As a business owner or executive, you’re probably investing in some high-tech IT security measures to keep your company’s data safe and out of the wrong hands.
What about the simple, low-tech cyber security steps?
Unfortunately, sometimes people overlook the simple things they can do to mitigate the risk of someone getting hold of something that they shouldn’t.
The good news is that there are a few simple steps you and your employees can take to immediately lower your cyber risk, like:
- Keep Your Password to Yourself
- Sensitive Information Should NEVER Be Emailed, Photographed, or Sent Through Text
- Log Off (or Lock) Your Computer When You Step Away from Your Desk
- Set Up Multi-Factor Authentication (MFA) for Your Devices and Important Applications
- Restrict Local Administrator Privileges
Let's dive in.
1. Keep Your Password to Yourself
Passwords can be hard to remember, especially if you just changed them or if you’re a new employee, so sometimes people will write it down and keep it handy.
Most people can’t easily memorize a seemingly endless list of username and password combinations, so they come up with their own personal system to remember. This could be writing their passwords down or reusing the same password across multiple platforms – or *gasp*, they may even do both!
It’s become a big problem.
A study by Virginia Tech’s Computer Science Department’s researchers looked at 28.8 million users and their 61.5 million passwords over 8 years and found that 52% of users reused or only slightly modified passwords, and 38% had used the same password for two different services.
That makes it much easier for hackers to get in.
Another thing that makes hackers' lives easier (and therefore should be avoided) is saving passwords to your browser. It’s super convenient, but if someone got access to your computer, they’d also have easy access to all the websites where you’ve saved your password.
If keeping track of passwords is a challenge (and let’s face it, it probably is) consider a password manager.
There are plenty of corporate solutions, like LastPass or Dashlane, but if that’s not on the table right now, your employees could use the password manager that’s built into their work cell phone.
2. Sensitive Information Should NEVER Be Emailed, Photographed, or Sent Through Text
If you need to share sensitive information with someone, such as credit card numbers, account information, usernames, or passwords, tell them in person or over the phone.
Sending that data electronically is risky. Here's why:
If your account were compromised -- or if the recipient's security wasn't up to snuff -- a hacker could intercept your credentials or sensitive information to sell for a pretty penny on the Dark Web. So, not only would they have it to do what they want with it, but other high bidders could get it too.
3. Log off (or Lock) Your Computer When You Step Away from Your Desk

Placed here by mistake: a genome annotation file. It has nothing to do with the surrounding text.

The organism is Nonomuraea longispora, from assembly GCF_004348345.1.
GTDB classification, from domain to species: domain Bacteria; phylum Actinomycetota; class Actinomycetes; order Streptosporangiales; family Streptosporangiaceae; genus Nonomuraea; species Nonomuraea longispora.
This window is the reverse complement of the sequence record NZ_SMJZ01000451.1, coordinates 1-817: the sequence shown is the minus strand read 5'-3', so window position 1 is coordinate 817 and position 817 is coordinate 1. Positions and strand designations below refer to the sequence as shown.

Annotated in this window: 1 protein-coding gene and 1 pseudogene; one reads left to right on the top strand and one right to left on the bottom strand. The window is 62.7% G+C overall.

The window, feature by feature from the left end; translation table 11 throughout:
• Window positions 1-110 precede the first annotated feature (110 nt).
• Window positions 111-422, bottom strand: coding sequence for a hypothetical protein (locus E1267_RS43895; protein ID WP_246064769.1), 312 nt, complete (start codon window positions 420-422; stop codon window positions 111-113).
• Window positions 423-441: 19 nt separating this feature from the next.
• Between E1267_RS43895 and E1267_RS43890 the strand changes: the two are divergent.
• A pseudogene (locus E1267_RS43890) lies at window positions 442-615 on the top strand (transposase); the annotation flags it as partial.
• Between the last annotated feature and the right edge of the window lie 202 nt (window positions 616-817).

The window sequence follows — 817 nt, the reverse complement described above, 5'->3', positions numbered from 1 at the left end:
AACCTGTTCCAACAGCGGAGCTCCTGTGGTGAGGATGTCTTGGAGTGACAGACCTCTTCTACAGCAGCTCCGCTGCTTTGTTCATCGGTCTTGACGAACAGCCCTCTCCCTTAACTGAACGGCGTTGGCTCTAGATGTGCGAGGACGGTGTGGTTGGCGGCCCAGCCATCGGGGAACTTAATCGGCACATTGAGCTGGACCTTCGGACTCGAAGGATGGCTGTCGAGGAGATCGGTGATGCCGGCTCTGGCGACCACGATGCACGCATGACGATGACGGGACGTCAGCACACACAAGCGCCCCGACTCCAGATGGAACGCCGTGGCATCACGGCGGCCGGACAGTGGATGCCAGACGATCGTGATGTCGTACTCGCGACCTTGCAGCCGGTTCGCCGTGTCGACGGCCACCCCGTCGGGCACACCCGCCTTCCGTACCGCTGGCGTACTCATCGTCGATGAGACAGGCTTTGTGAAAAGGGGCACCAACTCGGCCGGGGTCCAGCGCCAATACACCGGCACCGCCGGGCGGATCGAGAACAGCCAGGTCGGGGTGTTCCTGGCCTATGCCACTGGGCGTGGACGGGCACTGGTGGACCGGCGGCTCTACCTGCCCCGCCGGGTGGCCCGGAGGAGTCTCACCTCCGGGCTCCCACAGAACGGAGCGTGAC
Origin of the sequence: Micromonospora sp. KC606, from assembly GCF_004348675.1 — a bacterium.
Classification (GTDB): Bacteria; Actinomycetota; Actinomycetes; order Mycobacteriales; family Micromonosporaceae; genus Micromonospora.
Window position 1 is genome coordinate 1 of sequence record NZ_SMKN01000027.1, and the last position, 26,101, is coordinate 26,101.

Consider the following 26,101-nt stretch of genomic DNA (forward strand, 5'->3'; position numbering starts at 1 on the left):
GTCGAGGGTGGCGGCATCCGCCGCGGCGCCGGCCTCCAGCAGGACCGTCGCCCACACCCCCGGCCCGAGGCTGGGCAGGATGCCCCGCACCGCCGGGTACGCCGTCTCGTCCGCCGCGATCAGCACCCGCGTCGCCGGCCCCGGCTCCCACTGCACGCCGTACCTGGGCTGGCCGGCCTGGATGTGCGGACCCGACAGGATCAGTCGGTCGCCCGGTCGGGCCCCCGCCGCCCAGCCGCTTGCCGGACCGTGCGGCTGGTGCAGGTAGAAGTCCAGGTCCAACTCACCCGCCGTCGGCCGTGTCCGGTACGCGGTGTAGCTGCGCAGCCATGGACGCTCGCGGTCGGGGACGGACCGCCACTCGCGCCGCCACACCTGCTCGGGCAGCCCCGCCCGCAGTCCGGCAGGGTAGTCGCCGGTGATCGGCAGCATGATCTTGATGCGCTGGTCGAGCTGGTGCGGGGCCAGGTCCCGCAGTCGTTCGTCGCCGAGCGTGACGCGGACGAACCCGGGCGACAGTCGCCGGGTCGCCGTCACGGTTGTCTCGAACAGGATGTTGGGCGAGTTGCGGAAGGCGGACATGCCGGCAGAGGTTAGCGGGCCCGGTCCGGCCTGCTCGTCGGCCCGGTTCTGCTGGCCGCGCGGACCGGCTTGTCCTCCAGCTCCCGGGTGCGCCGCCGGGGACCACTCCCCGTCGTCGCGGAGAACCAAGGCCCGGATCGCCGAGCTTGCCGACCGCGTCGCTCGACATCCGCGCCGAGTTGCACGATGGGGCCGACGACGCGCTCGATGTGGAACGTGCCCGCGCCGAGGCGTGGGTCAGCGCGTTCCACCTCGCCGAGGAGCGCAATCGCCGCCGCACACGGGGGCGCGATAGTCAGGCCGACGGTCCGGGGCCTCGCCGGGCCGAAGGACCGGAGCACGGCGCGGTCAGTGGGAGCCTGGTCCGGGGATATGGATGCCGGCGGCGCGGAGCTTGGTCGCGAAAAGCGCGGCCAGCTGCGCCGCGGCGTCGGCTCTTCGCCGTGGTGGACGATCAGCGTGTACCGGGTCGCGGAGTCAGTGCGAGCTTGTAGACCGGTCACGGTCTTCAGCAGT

How often do you leave your house without locking your doors? Probably not very often.
Leaving your computer unlocked when it’s not in use is similar, and is essentially leaving an open door to your network.
It may seem unlikely that someone would mess with your computer while you’re over at the copier – and it probably feels even more unlikely now with many people working from home. But things happen. Small hands start pushing buttons and you never know what they could have accidentally done!
It’s worth taking the extra couple of seconds to enter your password when you return to prevent unauthorized users from accessing your computer while you step away from your desk.
4. Set Up Multi-Factor Authentication (MFA) for Your Devices and Important Applications
Multi-factor authentication (MFA) means you take one more step to prove that you are who you say you are. It could be a one-time code or clicking on a push notification. It’s a proven way to lessen the likelihood of a data breach through a compromised password.
If your password gets compromised, the hacker still won’t be able to access your account without the magic code or notification tap.
5. Restrict Local Administrator Privileges
Local admin rights give users the power to do virtually anything to their machine – they can install, uninstall, and make other changes to their computer without needing help from anyone else.
Seems harmless, right? Well, it has its risks.
As Voltaire (or Peter Parker as Spider-Man) says, “With great power comes great responsibility.”
Since local admin rights come with so much access, users could potentially uninstall something IT needs to keep the computer protected (thus keeping the company’s network protected), or they could download something that unintentionally compromises security.
Local admin rights should be reserved for IT personnel.
IT security is an uphill battle and there’s no way to be 100 percent infallible. But with the right cyber security layers in place and with employees following your organization’s cyber security best practices and policies, you'll sleep better at night knowing your risk is reduced significantly.
Consider implementing these 5 simple cyber security tips today! Need help? Give us a call or fill out the form here to request a cyber security assessment. Our IT support and cyber security professionals would be happy to review your situation and offer recommendations.
Editor's Note: This article was originally published in February 2015. It has been completely revamped and updated with the latest cyber security tips.